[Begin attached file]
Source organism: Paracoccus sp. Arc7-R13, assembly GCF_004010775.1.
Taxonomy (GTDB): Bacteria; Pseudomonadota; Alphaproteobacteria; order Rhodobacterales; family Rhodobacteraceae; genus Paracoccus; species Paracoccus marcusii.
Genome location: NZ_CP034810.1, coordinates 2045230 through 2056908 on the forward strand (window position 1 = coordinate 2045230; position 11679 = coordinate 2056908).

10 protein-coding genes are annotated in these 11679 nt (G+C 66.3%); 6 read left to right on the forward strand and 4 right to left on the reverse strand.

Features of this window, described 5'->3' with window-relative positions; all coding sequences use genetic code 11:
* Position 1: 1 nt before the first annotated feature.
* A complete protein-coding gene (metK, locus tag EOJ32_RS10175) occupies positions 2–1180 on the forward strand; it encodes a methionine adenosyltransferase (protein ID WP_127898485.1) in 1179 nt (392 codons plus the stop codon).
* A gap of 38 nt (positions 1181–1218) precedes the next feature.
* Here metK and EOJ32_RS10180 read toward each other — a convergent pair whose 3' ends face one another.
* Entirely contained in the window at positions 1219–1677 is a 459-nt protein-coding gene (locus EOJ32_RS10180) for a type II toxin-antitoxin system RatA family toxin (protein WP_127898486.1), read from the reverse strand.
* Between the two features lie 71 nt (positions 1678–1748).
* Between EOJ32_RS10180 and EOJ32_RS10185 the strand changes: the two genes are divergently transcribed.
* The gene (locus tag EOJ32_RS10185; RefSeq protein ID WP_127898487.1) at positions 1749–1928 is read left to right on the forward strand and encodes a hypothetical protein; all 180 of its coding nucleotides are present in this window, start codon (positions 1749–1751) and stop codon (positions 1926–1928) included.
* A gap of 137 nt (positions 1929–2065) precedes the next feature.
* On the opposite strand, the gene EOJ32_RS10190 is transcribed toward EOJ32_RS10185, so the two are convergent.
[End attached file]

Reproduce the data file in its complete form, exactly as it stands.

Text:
Source organism: Paracoccus sp. Arc7-R13, assembly GCF_004010775.1.
Taxonomy (GTDB): Bacteria; Pseudomonadota; Alphaproteobacteria; order Rhodobacterales; family Rhodobacteraceae; genus Paracoccus; species Paracoccus marcusii.
Genome location: NZ_CP034810.1, coordinates 2045230 through 2056908 on the forward strand (window position 1 = coordinate 2045230; position 11679 = coordinate 2056908).

10 protein-coding genes are annotated in these 11679 nt (G+C 66.3%); 6 read left to right on the forward strand and 4 right to left on the reverse strand.

Features of this window, described 5'->3' with window-relative positions; all coding sequences use genetic code 11:
* Position 1: 1 nt before the first annotated feature.
* A complete protein-coding gene (metK, locus tag EOJ32_RS10175) occupies positions 2–1180 on the forward strand; it encodes a methionine adenosyltransferase (protein ID WP_127898485.1) in 1179 nt (392 codons plus the stop codon).
* A gap of 38 nt (positions 1181–1218) precedes the next feature.
* Here metK and EOJ32_RS10180 read toward each other — a convergent pair whose 3' ends face one another.
* Entirely contained in the window at positions 1219–1677 is a 459-nt protein-coding gene (locus EOJ32_RS10180) for a type II toxin-antitoxin system RatA family toxin (protein WP_127898486.1), read from the reverse strand.
* Between the two features lie 71 nt (positions 1678–1748).
* Between EOJ32_RS10180 and EOJ32_RS10185 the strand changes: the two genes are divergently transcribed.
* The gene (locus tag EOJ32_RS10185; RefSeq protein ID WP_127898487.1) at positions 1749–1928 is read left to right on the forward strand and encodes a hypothetical protein; all 180 of its coding nucleotides are present in this window, start codon (positions 1749–1751) and stop codon (positions 1926–1928) included.
* A gap of 137 nt (positions 1929–2065) precedes the next feature.
* On the opposite strand, the gene EOJ32_RS10190 is transcribed toward EOJ32_RS10185, so the two are convergent.